The morning started out being quite difficult. We couldn’t agree on what to do today. Ultimately, we all agreed that someone needed to make an executive decision for what to do each week. And so, we came up with a plan to keep voting on ideas of what we could do, but we would rotate each week who was ultimately in charge of choosing what to do, keeping in mind everyone’s preferences. Against my will, I was chosen to go first.
And so, keeping in mind that some people wanted to “have fun” and go outside, possibly to a park, others wanted to do something social justice oriented, and we all agreed that climate change is important to us, I came up with an idea: I have had this vision of making the silhouettes of people “drowning” on hills to reflect my views on climate change. The image I had of this in my head was to use the main lawn in Prospect Park to do so. This combined all of our interests, and so, I suggested it as what to do today.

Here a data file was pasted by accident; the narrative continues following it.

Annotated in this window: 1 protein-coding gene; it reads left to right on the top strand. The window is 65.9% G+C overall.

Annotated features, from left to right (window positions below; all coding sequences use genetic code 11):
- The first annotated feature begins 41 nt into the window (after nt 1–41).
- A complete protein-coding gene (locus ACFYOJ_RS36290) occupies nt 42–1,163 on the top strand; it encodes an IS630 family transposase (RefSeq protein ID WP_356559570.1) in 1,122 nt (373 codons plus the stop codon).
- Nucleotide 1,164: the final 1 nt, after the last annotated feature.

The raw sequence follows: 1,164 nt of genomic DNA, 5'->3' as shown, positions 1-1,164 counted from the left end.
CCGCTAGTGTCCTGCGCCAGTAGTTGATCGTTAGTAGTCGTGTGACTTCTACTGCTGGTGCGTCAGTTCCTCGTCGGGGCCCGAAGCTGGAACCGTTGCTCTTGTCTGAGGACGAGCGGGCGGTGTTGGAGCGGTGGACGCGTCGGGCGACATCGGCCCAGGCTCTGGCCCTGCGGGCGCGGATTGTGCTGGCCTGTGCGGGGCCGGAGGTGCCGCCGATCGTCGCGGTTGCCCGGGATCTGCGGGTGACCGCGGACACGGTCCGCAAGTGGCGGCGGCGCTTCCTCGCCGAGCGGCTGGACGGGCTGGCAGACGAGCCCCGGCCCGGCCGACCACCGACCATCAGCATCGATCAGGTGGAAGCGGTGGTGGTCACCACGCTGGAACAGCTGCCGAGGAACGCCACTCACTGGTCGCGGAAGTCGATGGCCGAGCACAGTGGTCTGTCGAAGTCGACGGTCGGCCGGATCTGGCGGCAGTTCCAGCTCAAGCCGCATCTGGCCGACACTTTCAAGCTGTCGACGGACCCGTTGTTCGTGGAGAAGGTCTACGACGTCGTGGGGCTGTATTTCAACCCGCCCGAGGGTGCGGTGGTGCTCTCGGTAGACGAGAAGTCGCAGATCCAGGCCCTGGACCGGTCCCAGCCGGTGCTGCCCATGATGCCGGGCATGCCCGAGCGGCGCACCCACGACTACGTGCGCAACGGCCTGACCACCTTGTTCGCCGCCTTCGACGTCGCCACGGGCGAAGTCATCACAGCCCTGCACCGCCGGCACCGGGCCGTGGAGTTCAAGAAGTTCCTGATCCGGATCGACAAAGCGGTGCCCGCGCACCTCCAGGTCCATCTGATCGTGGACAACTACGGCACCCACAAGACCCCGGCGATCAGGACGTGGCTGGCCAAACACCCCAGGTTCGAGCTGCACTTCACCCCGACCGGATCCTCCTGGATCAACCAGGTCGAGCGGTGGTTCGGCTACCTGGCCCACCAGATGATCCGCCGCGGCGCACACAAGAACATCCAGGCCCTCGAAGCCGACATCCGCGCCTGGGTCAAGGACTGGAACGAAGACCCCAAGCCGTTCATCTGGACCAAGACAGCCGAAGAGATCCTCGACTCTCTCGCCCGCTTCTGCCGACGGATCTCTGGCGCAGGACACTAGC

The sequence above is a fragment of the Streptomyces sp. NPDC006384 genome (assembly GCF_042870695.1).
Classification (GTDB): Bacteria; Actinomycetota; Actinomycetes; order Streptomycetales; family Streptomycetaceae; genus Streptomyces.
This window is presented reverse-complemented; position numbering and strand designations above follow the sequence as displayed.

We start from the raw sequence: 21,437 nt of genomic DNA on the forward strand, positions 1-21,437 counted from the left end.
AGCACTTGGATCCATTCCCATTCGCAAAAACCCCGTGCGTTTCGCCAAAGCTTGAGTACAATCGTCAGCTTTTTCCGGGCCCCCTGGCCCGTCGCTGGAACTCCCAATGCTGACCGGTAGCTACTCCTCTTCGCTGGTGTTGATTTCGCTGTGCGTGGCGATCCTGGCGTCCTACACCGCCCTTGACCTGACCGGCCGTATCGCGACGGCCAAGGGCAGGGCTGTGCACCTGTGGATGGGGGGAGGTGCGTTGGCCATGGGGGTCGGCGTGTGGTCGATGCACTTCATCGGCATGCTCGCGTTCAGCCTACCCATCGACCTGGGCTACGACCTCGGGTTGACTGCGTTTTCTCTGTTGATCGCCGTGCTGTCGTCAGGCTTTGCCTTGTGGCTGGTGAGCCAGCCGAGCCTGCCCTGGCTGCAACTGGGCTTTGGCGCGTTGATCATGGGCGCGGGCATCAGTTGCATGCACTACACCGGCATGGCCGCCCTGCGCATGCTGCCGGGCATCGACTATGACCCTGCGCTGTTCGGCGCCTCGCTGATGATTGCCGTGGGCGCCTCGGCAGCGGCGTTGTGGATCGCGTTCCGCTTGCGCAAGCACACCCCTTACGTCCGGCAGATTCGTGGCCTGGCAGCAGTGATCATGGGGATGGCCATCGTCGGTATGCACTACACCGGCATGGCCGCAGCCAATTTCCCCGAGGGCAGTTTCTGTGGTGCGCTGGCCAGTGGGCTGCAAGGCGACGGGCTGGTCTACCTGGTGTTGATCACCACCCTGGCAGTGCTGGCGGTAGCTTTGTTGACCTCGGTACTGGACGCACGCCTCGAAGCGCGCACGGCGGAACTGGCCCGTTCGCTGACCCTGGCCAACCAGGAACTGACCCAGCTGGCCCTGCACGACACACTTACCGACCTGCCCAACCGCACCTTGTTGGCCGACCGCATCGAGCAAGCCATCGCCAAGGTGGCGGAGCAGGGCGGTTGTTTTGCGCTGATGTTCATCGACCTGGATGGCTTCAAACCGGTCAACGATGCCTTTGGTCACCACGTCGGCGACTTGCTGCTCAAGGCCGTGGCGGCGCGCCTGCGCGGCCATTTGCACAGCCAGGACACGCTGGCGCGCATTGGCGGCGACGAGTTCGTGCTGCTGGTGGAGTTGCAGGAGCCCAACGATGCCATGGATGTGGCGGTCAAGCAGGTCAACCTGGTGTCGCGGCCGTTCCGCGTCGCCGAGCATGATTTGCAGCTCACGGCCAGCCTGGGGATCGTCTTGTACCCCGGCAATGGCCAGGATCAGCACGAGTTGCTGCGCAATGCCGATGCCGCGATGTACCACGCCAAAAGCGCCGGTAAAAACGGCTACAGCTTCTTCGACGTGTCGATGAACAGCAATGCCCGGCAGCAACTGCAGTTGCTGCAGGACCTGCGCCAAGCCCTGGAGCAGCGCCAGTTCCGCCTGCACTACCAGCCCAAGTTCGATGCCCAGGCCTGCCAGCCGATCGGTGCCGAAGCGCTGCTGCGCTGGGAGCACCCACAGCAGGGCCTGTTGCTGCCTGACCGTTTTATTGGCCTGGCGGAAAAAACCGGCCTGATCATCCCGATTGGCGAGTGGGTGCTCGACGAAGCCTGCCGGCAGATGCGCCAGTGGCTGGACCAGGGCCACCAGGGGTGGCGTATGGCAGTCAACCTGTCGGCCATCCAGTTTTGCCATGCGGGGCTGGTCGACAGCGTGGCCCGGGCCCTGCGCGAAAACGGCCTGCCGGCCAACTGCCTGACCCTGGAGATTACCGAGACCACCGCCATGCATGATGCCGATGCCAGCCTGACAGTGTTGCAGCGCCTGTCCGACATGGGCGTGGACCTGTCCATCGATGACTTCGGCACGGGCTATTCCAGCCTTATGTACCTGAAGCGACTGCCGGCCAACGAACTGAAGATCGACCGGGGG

“You’re weird,” the youngest of the group told me.
“Yeah,” I replied, “Come on, let’s go.”
With a trip to the hardware store to get poles and cardboard and spray paint, we were set. We walked up the hill to the park and began our project. As we began spray painting, I started hearing comments like, “Is this even legal” and “This is fun!” The process ended up taking us a good portion of the day, but in the end, the group was all excited with the end product of the photos and asked that we also take a photo that included them next to their own silhouettes also “drowning.”
The world is drowning. We need to help. The young people I spend my time with know this. And we’re spending a lot of time trying to figure out how to do so while also fitting in the needs and desires of the individuals within the group. That’s a hard task, one that I am not sure I have the answers to yet. I am glad I have a group of colleagues to figure it out with.
We spent the rest of the afternoon lounging in the sun, proudly watching passersby take photos of our sculpture, debating veganism, talking about how to get along with our parents and friends, playing some cards and tag, and being together.